On Wednesday, September 4, 2002, at 10:08  AM, Hal Finney wrote:

> I think on this list we should be willing to seriously consider the
> many-worlds interpretation (MWI) of quantum mechanics as the ontology 
> for
> our universe.

I remain agnostic on the MWI or EWG interpretation. While I don't 
strongly believe that the MWI is "reality" (cough cough), I agree with 
Hal that it's a plausible ontology. Further, I take more seriously than 
many the "plurality of worlds" ontology of the late philosopher David 
Lewis. (The guy who argues that we should not give special linguistic 
treatment to "our" world and should give equal standing to "the world 
in which World War II was won by Germany," for example. Lewis is 
sometimes caricaturized by capsule summaries of the sort "David Lewis 
believes unicorns really do exist," but what Lewis is claiming is fully 
consistent with modal logic and possible worlds semantics.)

> There are a few objections which I am aware of which have been raised
> against the MWI.  The first is its lack of parsimony in terms of
> creating a vast number of universes.  We gain some simplification in
> the QM formalism but at this seemingly huge expense.  The second is its
> untestability, although some people have claimed otherwise.

The latter is the more important. If, for example, the plurality of 
worlds are out of communication with each other, forever and always, 
then it means nothing to assert that they "actually" exist.

In weaker forms of the MWI, where it's the early state of the Big Bang 
(for example) which are splitting off into N universes, De Witt and 
others have speculated (as early as around 1970) that we may _possibly_ 
see some evidence consistent with the EWG interpretation but NOT 
consistent with other interpretations.

> And the
> third is that it retains what we might call the problem of measure,
> that is, explaining why we seem to occupy branches with a high measure
> or amplitude, without just adding that as an extra assumption.

What's the problem here? I find it utterly plausible that we would be 
in a universe where matter exists, where stars exist, where entropy 
gradients exist, etc., and NOT in a universe where the physical 
constants or structure of the universe makes life more difficult or 
impossible (or where the densities and entropy gradients mean that 
evolution of complex structures might take 100 billion years, or more, 
instead of the billion or so years it apparently took).

> The point is, all of these objections apply equally to the more
> ambitious multiverse models we consider here.  Our multiverse is even
> more profligate than the MWI; it is if anything less observable; and
> the problem of measure is at least as acute.

I certainly agree with this! Tegmark's and Schmidhuber's and Egan's 
"all mathematics, all programs" models form supersets of the 
conventional MWI.

>  By the metrics we typically use for
> universe complexity, basically the number of axioms or the size of a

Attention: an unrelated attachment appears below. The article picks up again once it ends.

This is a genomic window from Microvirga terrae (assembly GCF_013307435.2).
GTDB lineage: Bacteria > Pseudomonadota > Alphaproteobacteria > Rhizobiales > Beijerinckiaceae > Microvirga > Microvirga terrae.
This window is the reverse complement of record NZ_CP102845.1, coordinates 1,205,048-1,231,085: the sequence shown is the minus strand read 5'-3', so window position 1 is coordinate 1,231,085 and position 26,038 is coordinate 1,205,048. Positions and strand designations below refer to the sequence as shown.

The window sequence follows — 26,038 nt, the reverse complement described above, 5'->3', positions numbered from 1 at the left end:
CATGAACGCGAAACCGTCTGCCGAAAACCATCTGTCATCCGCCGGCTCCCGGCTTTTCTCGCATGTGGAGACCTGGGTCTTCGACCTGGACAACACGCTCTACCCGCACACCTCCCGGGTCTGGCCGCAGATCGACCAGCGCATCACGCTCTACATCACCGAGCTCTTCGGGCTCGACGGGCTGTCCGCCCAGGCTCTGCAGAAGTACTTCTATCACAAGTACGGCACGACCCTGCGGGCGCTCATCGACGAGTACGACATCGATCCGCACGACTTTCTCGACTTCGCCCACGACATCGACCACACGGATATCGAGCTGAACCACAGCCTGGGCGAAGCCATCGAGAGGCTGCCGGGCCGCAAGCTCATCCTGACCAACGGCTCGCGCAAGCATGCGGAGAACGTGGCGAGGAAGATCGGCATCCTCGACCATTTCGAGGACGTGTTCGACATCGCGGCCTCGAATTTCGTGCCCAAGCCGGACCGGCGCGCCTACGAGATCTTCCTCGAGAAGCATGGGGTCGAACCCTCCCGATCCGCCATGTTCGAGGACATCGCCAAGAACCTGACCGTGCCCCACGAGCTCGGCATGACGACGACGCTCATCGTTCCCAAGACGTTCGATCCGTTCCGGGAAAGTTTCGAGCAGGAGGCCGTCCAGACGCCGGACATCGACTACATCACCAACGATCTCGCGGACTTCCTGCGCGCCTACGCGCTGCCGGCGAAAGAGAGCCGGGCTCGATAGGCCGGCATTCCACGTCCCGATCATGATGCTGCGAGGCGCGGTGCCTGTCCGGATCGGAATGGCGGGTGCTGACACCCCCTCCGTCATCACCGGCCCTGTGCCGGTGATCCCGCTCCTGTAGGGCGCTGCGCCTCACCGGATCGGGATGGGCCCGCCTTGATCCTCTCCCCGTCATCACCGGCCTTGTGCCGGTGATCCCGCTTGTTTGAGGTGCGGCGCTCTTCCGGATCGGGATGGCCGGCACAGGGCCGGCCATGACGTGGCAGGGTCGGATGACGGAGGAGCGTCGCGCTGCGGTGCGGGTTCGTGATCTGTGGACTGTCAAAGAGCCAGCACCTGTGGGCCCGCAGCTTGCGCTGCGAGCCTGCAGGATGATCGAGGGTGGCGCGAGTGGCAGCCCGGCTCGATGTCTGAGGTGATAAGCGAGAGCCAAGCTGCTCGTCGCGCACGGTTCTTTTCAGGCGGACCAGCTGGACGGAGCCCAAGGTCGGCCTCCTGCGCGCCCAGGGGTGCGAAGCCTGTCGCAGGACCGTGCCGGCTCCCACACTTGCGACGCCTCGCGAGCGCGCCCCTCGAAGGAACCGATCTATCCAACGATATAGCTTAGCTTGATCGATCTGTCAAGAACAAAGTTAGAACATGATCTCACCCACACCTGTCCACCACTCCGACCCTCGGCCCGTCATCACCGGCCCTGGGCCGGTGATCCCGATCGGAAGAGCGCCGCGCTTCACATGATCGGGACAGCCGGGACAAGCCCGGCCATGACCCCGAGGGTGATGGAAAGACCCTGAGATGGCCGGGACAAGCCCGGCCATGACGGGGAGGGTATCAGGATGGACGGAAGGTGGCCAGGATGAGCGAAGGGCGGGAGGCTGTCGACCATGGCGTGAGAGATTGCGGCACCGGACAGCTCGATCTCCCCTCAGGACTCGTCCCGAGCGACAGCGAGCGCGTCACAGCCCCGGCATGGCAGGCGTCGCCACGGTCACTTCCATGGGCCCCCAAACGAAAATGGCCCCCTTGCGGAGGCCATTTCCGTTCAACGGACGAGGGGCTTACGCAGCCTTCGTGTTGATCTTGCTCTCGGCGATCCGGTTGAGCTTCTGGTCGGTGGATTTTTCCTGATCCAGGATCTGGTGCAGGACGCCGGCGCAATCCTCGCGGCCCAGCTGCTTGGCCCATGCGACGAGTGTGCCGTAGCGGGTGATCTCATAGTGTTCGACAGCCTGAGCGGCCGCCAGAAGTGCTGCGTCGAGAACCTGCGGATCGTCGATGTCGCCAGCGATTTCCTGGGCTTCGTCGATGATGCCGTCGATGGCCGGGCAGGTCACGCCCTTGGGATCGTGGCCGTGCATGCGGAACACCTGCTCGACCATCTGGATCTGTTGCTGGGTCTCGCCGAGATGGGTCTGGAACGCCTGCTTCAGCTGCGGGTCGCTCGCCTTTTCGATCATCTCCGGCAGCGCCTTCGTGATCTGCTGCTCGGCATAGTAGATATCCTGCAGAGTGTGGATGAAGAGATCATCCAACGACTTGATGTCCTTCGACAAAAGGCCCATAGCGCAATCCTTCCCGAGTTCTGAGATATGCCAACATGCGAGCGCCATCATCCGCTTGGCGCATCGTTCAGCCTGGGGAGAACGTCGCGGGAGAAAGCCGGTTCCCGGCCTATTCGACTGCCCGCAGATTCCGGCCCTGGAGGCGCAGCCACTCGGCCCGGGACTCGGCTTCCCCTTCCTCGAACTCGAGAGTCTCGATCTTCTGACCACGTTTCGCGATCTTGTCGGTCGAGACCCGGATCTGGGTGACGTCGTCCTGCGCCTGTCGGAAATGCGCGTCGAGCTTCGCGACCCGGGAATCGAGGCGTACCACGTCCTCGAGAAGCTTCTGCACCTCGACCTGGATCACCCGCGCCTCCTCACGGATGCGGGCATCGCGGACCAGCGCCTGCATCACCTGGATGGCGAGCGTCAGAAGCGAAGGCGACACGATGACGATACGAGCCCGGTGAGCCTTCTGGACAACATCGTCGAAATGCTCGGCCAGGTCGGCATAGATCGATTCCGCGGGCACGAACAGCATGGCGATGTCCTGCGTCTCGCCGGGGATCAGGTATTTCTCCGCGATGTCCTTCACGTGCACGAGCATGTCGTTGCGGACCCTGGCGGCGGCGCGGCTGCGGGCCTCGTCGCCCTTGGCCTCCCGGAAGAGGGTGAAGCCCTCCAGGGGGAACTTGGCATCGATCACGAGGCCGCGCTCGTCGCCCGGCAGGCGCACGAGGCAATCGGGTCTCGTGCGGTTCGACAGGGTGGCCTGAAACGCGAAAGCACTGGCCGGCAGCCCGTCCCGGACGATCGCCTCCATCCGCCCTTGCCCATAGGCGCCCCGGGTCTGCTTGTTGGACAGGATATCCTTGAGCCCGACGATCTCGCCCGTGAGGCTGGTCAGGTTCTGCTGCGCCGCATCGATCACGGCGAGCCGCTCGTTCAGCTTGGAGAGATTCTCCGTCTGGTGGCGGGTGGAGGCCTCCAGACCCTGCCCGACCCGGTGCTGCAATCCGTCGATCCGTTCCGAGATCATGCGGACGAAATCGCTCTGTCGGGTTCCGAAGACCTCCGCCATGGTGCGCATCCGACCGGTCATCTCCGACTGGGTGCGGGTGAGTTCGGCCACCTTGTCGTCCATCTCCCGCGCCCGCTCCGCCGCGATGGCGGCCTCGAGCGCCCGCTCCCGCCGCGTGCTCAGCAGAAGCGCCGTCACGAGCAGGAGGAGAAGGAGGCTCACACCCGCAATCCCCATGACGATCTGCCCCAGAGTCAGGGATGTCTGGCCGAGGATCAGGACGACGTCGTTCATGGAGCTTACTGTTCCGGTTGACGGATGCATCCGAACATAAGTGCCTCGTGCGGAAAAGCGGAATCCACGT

> program to specify the universe, the MWI is in fact simpler and 
> therefore
> more probable than the traditional interpretation.

This I'm not convinced of at all. I don't find the Copenhagen (aka 
"Shut up and calculate") Interpretation requires any more axioms. So 
long as we don't try to understand what is "really" happening, it's a 
very simple system.

> Quantum randomness does not exist in the MWI.  It is an illusion 
> caused by
> the same effect which Bruno Marchal describes in his thought 
> experiments,
> where an observer who is about to enter a duplication device has 
> multiple
> possible futures, which he treats as random.  If Schmidhuber would 
> adopt
> this model for the physics of our universe it would improve the quality
> of his predictions.

And, putting in a plug for modal/topos logic, the essence of nearly 
every interpretation, whether MWI or Copenhagen or even Newtonian, is 
that observers at time t are faced with unknowable and branching 
futures. (In classical systems, these arise from limited amounts of 
information available to observers and, importantly, in limited 
positional information. Even a perfectly classical billiard ball 
example is unpredictable beyond a few seconds or maybe tens of seconds, 
because the positions and sets of forces (turbulence in the air 
currents around the balls, even gravitational and static electricity 
effects, etc.) are only known to, say, 20 decimal places (if that, of 
course). Because the "actual" positions, masses, sphericities, static 
charges, etc.  are perhaps defined by 40-digit or even 200-digit 
numbers, the Laplacian dream of a suffiicently powerful mind being able 
to know the future is dashed.

Unpredictability, or randomness, arises even in a fully classical real 

--Tim May
"As my father told me long ago, the objective is not to convince someone
  with your arguments but to provide the arguments with which he later
  convinces himself." -- David Friedman

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